Market Report – ComicLink and ComicConnect Auctions (December 2016)
Last week, ComicLink (“CLink”) and ComicConnect (“CC”) held their respective major quarterly auctions. Today, I’ll highlight some notable results and discuss the direction of these pieces’ markets. Do note that OA pieces in these quarterly auctions are generally higher-end, which explains why many have 4 or 5-figure price tags.
WARNING! The following are my personal (erroneous?) opinions only. Readers should consult their professional OA adviser before making an investment decision.
ComicLink Fall Featured Auction – 13 December 2016
One of the biggest surprises was this non-costume (non-clothing actually) splash page. A costumed splash (but no claws) previously sold for $6,350 in February 2016, which I thought was a strong price for a Silvestri Wolverine page at the time. Silvestri OA prices have generally lagged behind the other Image founders’ (McFarlane, Lee, Larsen, Liefeld); these results could mark the elevation of his prices to their levels.
I was an underbidder on this piece, and feel that the winner got a good deal at $3.2k. Simonson published OA is rare as he keeps most of his artwork, plus this is a page from the key 1st Appearance of Archangel issue (with dynamic Archangel action shots to boot)! My pre-auction estimate was a minimum of $4k, and I think it can fetch more than that on resale.
Infinity Gauntlet (“IG”) OA lands right in my Marvel Cosmic collecting wheelhouse, so kindly indulge me as I ramble about these results. Historically, OA pages featuring Thanos have commanded a premium over other pages from the same issues/runs without Thanos. Because as we all know, Thanos rulez! This “Thanos Tax” was exacerbated by his now infamous end-credits cameo in the 2012 Avengers movie, and Thanos-related OA prices have been on a steady upward trajectory ever since.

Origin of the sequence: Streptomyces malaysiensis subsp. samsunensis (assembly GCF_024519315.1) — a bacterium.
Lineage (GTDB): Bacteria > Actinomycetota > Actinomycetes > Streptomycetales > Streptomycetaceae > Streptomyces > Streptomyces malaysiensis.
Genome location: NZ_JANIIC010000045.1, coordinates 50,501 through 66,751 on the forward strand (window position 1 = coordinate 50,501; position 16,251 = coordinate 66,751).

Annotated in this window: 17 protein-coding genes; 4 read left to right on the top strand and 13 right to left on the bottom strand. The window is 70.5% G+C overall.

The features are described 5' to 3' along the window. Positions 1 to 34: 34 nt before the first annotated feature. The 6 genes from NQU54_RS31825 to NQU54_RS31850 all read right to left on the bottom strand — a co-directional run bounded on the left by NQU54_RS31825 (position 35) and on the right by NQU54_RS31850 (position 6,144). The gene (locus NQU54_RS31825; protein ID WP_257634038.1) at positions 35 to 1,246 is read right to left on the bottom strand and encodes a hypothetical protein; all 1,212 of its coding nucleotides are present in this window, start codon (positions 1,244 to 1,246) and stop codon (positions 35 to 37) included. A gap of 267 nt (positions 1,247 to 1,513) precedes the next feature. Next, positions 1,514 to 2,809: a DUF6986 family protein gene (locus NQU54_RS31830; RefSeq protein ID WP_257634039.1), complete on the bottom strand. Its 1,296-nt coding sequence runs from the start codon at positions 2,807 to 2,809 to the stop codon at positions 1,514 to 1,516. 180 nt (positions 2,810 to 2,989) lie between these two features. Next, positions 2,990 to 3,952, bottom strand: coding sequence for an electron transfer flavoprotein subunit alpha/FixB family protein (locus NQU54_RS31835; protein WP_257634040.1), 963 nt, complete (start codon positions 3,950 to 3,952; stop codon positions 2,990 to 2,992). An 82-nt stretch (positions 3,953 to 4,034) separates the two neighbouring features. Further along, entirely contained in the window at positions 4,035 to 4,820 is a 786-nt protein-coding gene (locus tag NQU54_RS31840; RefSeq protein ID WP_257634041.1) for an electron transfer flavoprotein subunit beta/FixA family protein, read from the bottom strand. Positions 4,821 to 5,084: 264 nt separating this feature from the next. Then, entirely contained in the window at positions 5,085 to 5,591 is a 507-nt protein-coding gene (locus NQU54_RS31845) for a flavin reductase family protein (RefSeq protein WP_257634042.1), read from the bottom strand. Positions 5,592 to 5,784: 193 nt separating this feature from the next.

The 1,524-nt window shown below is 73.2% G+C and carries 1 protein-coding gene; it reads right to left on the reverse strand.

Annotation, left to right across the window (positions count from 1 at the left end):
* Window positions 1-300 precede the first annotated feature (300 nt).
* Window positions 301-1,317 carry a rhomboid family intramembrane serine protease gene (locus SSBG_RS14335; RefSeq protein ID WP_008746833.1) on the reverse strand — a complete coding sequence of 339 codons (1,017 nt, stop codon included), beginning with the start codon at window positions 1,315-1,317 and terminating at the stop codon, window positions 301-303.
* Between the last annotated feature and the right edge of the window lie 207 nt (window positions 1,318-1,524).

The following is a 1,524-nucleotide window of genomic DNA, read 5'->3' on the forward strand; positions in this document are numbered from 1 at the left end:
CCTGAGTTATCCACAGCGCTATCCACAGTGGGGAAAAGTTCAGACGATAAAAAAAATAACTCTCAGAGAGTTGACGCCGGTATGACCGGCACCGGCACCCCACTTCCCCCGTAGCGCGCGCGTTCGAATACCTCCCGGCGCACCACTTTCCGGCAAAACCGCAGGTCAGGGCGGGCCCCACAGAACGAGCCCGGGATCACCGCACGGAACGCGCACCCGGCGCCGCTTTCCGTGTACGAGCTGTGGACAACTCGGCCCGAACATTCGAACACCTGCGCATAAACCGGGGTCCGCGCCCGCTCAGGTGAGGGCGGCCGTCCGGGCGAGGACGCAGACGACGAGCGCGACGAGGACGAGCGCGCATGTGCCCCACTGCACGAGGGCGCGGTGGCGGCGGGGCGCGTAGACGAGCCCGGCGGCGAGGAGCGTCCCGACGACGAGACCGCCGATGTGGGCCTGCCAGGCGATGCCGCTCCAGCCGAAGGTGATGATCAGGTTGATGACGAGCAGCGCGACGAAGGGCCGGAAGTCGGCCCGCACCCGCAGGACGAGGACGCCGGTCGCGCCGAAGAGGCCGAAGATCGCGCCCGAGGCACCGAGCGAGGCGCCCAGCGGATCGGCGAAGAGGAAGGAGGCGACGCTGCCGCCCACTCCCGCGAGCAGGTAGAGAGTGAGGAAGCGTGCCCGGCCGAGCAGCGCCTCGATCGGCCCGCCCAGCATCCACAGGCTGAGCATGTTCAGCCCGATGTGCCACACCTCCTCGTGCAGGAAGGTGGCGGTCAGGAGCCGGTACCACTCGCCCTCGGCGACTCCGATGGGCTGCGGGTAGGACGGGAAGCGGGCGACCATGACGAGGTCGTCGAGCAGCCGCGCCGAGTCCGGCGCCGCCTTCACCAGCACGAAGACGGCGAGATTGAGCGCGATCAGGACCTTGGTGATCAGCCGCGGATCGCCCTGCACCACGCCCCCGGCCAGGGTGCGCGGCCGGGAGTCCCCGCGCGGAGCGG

As an aside, I believe Iron Man #55 started the trend of instant, explosive price increases for previously undervalued keys upon a character’s movie appearance/announcement. IM #55 is probably also the gold standard for longevity of movie books, and the 2018 & 2019 Infinity War movies should ensure more growth to come.
Alright back to OA! This intricately detailed double-page splash by Perez sold for about what I expected it to, and was actually held back price-wise because of the tininess of the Thanos image. Make no mistake though, $8.8k is a strong price for this piece. To illustrate the rise in prices, Perez IG Thanos panel pages cost around $2k in 2012, with non-Thanos pages going for about $500.
$1.7k is a very strong price for this piece, considering that Perez IG non-Thanos panel pages featuring multiple costumed heroes currently start at around $2k.
Similar to the “Thanos Tax”, the price of this piece leads me to suspect there may now also be a “Cosmic Beings Tax”. OA pages with large images of Galactus are usually in demand. This page lacks a dominating Galactus image but does feature Big G and several other Cosmic Beings, which I believe combined to push the price up. This page sold for around $1.8k in 2014, which seemed high at the time, but not anymore!